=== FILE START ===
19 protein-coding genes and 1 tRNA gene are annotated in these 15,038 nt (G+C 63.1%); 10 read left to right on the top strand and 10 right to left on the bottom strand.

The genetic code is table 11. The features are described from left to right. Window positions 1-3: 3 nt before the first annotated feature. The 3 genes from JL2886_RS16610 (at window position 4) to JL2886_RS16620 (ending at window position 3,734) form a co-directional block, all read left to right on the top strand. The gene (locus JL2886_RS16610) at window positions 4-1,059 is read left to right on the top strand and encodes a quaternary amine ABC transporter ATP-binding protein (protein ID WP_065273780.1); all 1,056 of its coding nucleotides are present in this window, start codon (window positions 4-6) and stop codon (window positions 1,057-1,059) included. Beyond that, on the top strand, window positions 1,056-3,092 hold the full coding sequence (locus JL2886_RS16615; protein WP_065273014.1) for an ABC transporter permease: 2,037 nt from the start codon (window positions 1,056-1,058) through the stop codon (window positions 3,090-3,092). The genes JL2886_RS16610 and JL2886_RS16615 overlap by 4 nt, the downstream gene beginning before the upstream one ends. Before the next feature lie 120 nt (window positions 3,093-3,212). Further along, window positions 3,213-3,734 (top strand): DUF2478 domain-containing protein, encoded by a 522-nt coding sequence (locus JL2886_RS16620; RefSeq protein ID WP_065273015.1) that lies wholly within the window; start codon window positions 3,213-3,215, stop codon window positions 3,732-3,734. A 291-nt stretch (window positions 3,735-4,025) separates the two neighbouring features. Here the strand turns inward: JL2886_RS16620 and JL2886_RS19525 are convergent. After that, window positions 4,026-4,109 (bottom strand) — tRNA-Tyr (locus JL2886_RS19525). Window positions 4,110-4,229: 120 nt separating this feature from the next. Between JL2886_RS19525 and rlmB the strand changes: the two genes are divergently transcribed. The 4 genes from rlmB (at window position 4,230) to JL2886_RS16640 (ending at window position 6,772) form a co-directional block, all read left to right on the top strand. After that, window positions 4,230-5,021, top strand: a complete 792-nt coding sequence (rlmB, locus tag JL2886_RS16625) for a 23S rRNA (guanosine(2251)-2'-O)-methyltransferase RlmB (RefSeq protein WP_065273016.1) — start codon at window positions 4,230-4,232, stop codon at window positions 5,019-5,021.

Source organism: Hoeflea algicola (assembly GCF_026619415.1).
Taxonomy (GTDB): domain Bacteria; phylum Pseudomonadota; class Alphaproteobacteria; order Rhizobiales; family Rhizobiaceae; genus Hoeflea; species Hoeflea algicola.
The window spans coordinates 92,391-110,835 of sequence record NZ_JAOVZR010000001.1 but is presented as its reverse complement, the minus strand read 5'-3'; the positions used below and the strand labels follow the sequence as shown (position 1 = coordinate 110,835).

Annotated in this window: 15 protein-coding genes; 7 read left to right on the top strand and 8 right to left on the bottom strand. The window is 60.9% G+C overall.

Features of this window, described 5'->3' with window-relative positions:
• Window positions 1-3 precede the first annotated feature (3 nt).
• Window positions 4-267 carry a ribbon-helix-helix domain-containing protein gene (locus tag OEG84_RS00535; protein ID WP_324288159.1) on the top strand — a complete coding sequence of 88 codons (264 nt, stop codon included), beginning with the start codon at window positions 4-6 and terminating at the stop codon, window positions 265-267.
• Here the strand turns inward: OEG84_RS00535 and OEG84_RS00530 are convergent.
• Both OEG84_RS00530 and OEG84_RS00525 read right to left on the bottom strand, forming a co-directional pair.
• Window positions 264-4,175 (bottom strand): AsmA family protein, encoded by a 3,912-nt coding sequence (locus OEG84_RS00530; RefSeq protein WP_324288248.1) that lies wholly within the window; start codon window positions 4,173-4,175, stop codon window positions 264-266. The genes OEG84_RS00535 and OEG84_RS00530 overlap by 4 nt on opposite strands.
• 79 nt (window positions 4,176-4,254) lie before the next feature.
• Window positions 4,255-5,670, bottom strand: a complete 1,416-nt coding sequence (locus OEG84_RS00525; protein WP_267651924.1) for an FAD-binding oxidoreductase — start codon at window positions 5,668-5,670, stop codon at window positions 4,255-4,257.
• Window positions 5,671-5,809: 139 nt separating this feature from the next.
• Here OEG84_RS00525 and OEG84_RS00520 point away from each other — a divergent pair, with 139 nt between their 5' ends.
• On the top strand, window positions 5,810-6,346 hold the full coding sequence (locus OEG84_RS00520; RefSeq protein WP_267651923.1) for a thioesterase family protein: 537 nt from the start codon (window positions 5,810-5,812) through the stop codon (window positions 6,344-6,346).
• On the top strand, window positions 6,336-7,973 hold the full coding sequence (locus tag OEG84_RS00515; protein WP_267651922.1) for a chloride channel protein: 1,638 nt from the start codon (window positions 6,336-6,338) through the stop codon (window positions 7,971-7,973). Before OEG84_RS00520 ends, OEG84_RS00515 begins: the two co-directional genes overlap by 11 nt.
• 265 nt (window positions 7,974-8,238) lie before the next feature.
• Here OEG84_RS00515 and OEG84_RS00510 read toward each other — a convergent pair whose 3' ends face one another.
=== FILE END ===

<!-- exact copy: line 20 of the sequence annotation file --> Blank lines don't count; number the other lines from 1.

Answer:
• Here OEG84_RS00515 and OEG84_RS00510 read toward each other — a convergent pair whose 3' ends face one another.